The number people 60+ globally is expected almost to triple, increasing from 739 million in 2009 to 2 billion by 2050, making this the fastest growing segment of population according to the ‘just released’ revision of the official United Nations population estimates and projections. DOWNLOAD RELEASE.
According to the release; “……….. the implications of population ageing cannot be dismissed. In the more developed regions, the population aged 60 or over is increasing at the fastest pace ever (growing at 1.9 per cent annually) and is expected to increase by more than 50 per cent over the next four decades, rising from 264 million in 2009 to 416 million in 2050. Compared with the more developed world, the population of the less developed regions is ageing rapidly. Over the next two decades, the population aged 60 or over in the developing world is projected to increase at rates far surpassing 3 per cent per year and its numbers are expected to rise from 475 million in 2009 to 1.6 billion in 2050.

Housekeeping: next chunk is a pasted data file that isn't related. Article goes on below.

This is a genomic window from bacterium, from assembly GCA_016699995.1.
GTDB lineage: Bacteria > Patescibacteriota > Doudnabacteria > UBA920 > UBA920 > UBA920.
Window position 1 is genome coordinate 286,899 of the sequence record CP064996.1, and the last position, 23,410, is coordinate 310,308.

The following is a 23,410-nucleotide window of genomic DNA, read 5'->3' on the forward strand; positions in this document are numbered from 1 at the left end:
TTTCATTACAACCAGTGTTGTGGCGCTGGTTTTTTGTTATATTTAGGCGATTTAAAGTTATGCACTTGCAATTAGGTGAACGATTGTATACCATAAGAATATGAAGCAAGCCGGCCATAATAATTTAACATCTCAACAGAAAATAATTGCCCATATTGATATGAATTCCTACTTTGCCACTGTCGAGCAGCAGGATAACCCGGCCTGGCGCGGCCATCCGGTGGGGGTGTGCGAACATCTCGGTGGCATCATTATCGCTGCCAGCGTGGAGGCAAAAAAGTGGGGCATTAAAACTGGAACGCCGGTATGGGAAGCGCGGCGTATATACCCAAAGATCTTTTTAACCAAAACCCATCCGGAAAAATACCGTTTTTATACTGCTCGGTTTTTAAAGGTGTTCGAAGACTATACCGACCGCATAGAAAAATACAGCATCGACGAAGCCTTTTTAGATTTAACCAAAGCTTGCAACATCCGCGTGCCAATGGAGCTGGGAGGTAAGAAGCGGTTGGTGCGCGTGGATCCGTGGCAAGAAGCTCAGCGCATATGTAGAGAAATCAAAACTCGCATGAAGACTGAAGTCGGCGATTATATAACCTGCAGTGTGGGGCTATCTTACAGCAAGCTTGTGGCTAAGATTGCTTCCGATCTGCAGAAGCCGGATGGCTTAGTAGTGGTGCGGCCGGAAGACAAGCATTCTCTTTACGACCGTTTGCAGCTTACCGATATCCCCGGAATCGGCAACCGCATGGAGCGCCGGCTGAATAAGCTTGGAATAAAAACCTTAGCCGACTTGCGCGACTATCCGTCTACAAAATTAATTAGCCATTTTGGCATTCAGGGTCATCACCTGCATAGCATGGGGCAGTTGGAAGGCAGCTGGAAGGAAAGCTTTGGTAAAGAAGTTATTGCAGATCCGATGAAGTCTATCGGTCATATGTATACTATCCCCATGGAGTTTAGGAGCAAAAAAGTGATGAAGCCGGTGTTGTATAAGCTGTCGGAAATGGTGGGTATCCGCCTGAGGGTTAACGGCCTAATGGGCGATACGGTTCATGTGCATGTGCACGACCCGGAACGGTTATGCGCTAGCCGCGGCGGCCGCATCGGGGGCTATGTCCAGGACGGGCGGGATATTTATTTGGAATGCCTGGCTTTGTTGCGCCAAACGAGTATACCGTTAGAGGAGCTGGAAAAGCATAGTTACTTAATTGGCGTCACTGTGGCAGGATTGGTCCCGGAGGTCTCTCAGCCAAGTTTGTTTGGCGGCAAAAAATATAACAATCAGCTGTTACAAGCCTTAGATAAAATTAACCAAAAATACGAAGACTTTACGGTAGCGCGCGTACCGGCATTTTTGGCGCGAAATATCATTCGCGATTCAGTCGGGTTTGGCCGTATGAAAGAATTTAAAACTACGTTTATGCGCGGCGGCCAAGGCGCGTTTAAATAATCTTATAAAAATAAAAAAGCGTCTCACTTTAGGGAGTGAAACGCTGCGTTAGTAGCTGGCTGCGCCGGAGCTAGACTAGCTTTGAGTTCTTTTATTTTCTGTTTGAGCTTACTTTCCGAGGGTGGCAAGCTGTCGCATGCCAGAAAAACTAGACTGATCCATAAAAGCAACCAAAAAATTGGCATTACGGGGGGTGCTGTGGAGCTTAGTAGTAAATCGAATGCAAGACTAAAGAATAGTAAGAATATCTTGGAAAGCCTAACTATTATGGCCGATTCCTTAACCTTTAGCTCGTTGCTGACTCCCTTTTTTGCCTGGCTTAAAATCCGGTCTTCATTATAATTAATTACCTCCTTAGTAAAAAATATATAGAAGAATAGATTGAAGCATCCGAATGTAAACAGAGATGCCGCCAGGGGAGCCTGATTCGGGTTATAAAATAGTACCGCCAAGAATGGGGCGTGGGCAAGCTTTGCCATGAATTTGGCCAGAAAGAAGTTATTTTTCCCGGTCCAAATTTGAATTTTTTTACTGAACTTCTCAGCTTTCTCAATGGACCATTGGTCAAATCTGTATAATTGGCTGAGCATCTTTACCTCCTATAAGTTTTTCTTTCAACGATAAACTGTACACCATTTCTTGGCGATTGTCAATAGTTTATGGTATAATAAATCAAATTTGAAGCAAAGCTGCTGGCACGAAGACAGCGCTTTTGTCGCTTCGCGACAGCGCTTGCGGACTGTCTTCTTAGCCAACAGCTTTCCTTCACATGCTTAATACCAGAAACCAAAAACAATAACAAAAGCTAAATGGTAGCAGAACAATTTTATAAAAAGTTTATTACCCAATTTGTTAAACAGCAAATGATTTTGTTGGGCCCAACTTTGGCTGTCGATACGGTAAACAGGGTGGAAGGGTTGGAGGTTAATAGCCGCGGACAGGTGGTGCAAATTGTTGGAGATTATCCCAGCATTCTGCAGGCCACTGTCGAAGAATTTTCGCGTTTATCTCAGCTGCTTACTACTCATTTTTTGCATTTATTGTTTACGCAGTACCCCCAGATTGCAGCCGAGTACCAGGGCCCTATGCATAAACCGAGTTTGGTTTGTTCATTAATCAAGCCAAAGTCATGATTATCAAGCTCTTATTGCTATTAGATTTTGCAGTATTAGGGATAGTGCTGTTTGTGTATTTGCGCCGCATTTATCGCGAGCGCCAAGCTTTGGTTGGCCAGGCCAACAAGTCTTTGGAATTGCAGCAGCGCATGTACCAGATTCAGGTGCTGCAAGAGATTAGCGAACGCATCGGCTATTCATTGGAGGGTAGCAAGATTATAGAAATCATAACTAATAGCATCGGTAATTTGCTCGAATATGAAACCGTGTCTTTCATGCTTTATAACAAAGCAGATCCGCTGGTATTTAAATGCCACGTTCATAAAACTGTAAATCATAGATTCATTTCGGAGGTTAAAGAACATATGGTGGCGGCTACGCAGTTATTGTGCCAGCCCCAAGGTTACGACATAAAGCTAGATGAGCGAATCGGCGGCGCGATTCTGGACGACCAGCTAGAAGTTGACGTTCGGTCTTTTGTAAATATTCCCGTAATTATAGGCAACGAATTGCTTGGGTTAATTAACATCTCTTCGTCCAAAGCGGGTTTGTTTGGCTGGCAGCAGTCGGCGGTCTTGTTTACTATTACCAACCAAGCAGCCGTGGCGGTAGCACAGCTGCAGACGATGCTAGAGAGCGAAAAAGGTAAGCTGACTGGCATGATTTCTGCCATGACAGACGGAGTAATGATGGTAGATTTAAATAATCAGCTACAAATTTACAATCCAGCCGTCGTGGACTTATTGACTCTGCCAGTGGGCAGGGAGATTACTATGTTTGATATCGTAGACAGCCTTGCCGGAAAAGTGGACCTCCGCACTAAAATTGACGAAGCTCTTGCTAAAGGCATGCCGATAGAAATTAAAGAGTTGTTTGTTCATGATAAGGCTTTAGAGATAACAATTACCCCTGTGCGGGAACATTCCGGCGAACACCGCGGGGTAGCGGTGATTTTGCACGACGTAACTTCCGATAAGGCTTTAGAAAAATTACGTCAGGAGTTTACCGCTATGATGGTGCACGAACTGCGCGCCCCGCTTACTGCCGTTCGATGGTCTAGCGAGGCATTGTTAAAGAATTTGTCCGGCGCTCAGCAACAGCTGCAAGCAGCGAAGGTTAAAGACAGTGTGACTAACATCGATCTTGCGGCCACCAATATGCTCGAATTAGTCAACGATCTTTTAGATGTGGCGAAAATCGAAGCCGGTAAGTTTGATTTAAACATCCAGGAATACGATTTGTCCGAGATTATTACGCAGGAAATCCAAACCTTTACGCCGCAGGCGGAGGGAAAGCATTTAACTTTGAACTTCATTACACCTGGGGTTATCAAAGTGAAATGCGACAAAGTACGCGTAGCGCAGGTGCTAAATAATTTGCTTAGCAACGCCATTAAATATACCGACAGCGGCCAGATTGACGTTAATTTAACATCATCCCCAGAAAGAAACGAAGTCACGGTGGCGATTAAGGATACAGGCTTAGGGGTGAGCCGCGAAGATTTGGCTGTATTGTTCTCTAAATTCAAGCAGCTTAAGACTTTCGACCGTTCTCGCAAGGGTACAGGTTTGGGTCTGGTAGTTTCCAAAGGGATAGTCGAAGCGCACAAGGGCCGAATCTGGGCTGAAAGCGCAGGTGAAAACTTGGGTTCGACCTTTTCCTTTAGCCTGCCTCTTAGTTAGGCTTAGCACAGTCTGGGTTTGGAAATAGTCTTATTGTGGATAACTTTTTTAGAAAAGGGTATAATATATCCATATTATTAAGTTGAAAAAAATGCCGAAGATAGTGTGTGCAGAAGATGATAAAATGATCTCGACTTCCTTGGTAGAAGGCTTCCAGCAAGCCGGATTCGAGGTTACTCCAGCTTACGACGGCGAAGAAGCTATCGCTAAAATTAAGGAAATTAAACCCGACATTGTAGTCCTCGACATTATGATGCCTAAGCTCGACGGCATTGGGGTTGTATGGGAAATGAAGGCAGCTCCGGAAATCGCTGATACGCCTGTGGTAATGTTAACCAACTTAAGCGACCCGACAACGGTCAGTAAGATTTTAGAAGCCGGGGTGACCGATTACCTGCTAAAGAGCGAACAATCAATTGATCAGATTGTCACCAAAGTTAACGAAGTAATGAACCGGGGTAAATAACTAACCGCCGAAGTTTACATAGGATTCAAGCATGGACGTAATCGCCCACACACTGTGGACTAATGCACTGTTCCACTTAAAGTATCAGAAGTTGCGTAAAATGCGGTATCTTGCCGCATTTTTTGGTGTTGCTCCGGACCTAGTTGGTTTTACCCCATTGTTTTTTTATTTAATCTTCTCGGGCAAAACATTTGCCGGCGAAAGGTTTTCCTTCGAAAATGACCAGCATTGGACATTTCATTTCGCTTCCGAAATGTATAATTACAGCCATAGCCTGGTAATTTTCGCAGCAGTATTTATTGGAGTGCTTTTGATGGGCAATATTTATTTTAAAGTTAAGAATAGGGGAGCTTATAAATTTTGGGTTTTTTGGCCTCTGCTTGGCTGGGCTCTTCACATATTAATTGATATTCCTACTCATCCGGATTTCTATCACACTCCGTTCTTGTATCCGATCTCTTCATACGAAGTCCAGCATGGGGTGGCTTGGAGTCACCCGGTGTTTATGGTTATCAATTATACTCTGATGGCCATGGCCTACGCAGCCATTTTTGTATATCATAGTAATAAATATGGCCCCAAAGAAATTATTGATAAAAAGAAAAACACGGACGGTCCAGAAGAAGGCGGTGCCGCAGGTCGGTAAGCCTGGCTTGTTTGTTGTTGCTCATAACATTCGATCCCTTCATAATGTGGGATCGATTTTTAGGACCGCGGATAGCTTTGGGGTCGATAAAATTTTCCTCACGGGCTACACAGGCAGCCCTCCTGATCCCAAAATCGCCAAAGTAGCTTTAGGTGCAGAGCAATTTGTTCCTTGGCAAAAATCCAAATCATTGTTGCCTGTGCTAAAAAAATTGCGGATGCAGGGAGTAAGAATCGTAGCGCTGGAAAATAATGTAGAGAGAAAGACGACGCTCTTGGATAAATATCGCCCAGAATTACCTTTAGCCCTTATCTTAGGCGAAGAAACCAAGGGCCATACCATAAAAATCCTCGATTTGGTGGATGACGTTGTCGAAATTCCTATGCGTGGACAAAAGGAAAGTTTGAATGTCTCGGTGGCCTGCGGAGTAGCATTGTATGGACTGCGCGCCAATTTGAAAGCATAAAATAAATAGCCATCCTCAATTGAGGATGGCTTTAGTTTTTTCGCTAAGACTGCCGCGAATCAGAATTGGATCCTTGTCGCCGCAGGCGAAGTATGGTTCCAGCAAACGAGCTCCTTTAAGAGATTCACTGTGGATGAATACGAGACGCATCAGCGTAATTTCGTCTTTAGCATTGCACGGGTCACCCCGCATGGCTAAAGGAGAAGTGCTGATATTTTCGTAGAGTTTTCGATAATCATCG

The AARP summarised some key findings related to ageing.
- Slow population growth brought about by reductions in fertility leads to population ageing. In the more developed regions, the 60+ population will rise from 22% now to 33% in 2050. In most developed countries, the number of older persons has already surpassed the number of children (15-). By 2050 the number of older persons in developed countries will be more than twice the number of children.
- Population ageing is less advanced in developing countries. but many of them will enter a period of rapid population ageing
Globally, the number of persons aged 60 or over is expected almost to triple, increasing from 739 million in 2009 to 2 billion by 2050
- In ageing populations, the numbers of persons with older ages grow faster the higher the age range considered
Although the population of all countries is expected to age over the foreseeable future, the population will remain relatively young in countries where fertility is still high
- In sharp contrast, the populations of 45 countries or areas are expected to decrease between 2010 and 2050.